Over the years I've learned my gardening prejudices aren't necessarily to do with the plants. Sometimes it's because I don't have the right garden or spot for them.

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Cultivation Notes

Fantastic marbled leaves of H. 'Winter Moonbeam'
Hellebores are the ideal woodland plant because they thrive in moist, sheltered, dappled shade which gets well mulched with leaves in the autumn.

Pot-grown is a more unusual way of keeping them, and I chose to do so because of my garden's heavy clay. Mine are in the shadier parts of the garden, though some like my H. 'Winter Moonbeam' don't mind sunshine. I ensure they're kept moist and I snuggle them down for the winter with a topping of leaves in the autumn.

I almost didn't buy my 'Winter Moonbeam' because of the 'black spot' problem (more properly known as hellebore leaf spot, a fungus) but I'm glad I ignored my doubts as I haven't had a problem so far (touches wood). If I do in the future, then I'll simply remove and destroy the infected leaves.

Clump of hellebores gifted by J from choir
Most hellebore species are well-know for their self-seeding tendencies. Large clumps can also be divided in the autumn or spring, like my friend J did.

H. x ericsmithii cultivars are sterile and slow to make clumps large enough for division. Thankfully micro-propagation techniques have served to provide good, healthy plants which are more affordable.

The National Collection of hellebore species is held by Mike Byford of Hazels Cross Farm Nursery in Staffordshire.

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Plant Profiles is sponsored by Whitehall Garden Centre.

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Monday, 9 November 2015

Separated at Birth? Piccadilly's Green Walls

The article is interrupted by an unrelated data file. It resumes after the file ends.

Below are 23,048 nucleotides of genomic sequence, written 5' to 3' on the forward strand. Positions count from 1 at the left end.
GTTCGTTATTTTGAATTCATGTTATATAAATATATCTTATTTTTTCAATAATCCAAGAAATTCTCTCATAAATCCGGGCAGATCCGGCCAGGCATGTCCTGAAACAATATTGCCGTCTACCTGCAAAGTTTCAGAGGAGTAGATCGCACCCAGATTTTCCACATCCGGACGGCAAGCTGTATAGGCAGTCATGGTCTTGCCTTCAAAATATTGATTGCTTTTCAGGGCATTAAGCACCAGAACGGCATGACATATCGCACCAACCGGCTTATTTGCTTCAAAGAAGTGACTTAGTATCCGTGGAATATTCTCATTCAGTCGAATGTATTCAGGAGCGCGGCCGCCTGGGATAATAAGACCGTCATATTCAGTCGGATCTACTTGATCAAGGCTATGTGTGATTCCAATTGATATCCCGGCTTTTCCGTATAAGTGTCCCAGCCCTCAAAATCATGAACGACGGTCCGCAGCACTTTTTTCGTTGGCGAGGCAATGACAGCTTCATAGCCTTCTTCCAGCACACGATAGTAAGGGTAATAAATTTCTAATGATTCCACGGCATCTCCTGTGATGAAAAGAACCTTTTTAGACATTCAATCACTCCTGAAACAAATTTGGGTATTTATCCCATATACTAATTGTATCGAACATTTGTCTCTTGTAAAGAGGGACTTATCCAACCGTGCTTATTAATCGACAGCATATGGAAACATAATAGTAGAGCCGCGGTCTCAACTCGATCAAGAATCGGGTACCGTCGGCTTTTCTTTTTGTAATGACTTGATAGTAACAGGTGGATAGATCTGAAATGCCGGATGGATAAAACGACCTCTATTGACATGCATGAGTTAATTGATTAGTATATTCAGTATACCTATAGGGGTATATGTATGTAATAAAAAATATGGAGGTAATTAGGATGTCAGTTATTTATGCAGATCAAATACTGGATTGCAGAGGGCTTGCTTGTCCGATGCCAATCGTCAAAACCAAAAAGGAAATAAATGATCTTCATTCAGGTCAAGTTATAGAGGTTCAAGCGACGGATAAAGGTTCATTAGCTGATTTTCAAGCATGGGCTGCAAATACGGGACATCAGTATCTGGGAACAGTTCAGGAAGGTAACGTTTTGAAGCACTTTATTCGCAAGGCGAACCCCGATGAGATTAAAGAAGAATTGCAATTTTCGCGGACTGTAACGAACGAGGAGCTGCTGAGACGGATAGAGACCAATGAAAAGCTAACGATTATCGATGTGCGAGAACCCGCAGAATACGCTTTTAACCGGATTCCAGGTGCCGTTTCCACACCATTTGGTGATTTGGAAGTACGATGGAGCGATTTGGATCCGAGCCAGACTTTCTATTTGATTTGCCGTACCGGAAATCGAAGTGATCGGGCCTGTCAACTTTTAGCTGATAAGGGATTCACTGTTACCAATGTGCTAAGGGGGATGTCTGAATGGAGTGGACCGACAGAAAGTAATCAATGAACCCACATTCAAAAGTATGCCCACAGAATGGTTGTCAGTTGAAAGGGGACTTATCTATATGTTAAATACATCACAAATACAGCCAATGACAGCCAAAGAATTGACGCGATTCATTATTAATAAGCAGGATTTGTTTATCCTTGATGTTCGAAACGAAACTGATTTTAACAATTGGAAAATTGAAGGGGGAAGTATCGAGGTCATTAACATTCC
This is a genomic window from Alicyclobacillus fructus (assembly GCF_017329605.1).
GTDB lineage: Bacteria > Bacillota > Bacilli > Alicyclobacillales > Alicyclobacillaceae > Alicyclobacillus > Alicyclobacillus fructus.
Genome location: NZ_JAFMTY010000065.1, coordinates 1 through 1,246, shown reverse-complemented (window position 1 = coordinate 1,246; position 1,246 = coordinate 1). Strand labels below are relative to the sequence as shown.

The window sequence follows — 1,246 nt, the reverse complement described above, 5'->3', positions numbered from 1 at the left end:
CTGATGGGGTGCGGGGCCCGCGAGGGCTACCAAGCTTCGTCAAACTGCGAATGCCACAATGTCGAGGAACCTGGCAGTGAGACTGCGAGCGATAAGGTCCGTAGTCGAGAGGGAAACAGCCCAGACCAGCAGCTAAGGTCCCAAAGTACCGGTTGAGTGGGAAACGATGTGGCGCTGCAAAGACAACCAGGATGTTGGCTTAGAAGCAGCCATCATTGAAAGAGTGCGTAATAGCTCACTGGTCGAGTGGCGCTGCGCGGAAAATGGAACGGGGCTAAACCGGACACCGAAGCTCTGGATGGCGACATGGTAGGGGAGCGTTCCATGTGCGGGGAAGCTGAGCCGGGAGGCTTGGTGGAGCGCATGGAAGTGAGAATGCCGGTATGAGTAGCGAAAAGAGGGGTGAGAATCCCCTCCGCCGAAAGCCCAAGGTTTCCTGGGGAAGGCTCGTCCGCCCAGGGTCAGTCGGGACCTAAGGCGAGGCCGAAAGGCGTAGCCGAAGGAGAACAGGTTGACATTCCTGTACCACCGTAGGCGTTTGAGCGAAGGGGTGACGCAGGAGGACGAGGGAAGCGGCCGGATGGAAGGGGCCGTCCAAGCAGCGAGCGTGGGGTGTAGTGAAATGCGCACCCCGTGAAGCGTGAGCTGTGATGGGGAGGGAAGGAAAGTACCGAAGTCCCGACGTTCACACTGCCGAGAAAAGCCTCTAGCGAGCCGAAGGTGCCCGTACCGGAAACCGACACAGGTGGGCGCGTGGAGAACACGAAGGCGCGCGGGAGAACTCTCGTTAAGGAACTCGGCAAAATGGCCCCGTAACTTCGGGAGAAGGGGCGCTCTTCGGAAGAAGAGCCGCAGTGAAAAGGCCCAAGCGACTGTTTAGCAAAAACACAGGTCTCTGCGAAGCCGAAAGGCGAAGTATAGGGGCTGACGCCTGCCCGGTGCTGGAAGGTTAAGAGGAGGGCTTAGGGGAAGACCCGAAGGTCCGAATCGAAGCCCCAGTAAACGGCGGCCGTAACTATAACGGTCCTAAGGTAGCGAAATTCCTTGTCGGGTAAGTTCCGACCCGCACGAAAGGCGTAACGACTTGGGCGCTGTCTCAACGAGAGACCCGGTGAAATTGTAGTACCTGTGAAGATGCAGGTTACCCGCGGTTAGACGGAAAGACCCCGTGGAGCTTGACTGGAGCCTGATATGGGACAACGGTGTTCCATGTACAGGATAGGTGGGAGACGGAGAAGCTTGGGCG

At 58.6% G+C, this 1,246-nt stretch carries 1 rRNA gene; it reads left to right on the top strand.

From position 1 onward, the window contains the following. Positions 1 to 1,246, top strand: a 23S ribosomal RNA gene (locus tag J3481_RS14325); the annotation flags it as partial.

A lush green wall and an artificial one as seen on Piccadilly in August 2015

Back in the summer on a trip to London, I at last found some time to gawp at the Athenaeum Hotel's green wall. Designed and executed by that master of vertical gardens Patrick Blanc, it's a fantastic showstopper on Piccadilly.

Imagine my surprise to find another green wall just a few doors down the road, using plastic greenery this time. You can decide which one's which in the above photo.

It looked like the artificial one was being used to screen the building work being carried out on the former In and Out club aka Cambridge House. This was a private members club for officers and gentlemen of the armed forces which relocated to nearby St James's Square in 1999. The building lay empty for many years, which is surprising for a Grade I listed building in such a prime location.

Earlier sources said the building is set to be the nation's most expensive home once renovation work is complete, though judging by the the latest reports it's unclear whether the site will be a home, a new watering hole, or a combination of the two.

Sadly it doesn't look like £214 to £300 million [depending on which source you read - Ed] will buy you a proper green wall when it's finished.

Update: Here's another showstopper I found in Sloane Square last year.

Previous blog posts from the same trip:

  • The Art of Swimming - a chilly dip in King's Cross Pond
  • Living Wall - a different view of the Athenaeum Hotel's green wall
  • A Royal Welcome - a look inside Buckingham Palace with a sneak view of some of the garden
  • A Malaysian Feast - a mouthwatering meal (with links to recipes) which also had this amazing view of Nelson's Column
Nelson's column as seen from the 5th floor of Tourism Malaysia's offices on Trafalgar Square



Monday, 2 November 2015

A Million Words


A blog I look after reached 100,000 Page Views recently, which was deemed worthy of a celebratory snippet in their company magazine. That blog has about 800 posts, each with an average of 200 words. After some light googling, I worked out that amounts to the equivalent of a couple of fiction novels, or around one weekday edition of the New York Times.

That got me pondering.

Veg Plotting turns 8 today and I've published 2011 posts including this one. I'm twice as wordy here as I am on there, and if I take a few extras like Pages and captions into account, then we're looking at around one million words written so far. Phew.

However, according to this blog post, I'm at the start of becoming a writer. I've enjoyed the ride so far and I hope you've enjoyed the read too.

As my Irish ex-colleagues are fond of saying, "Thanks a million" for reading and all your comments so far. I couldn't have done it without you!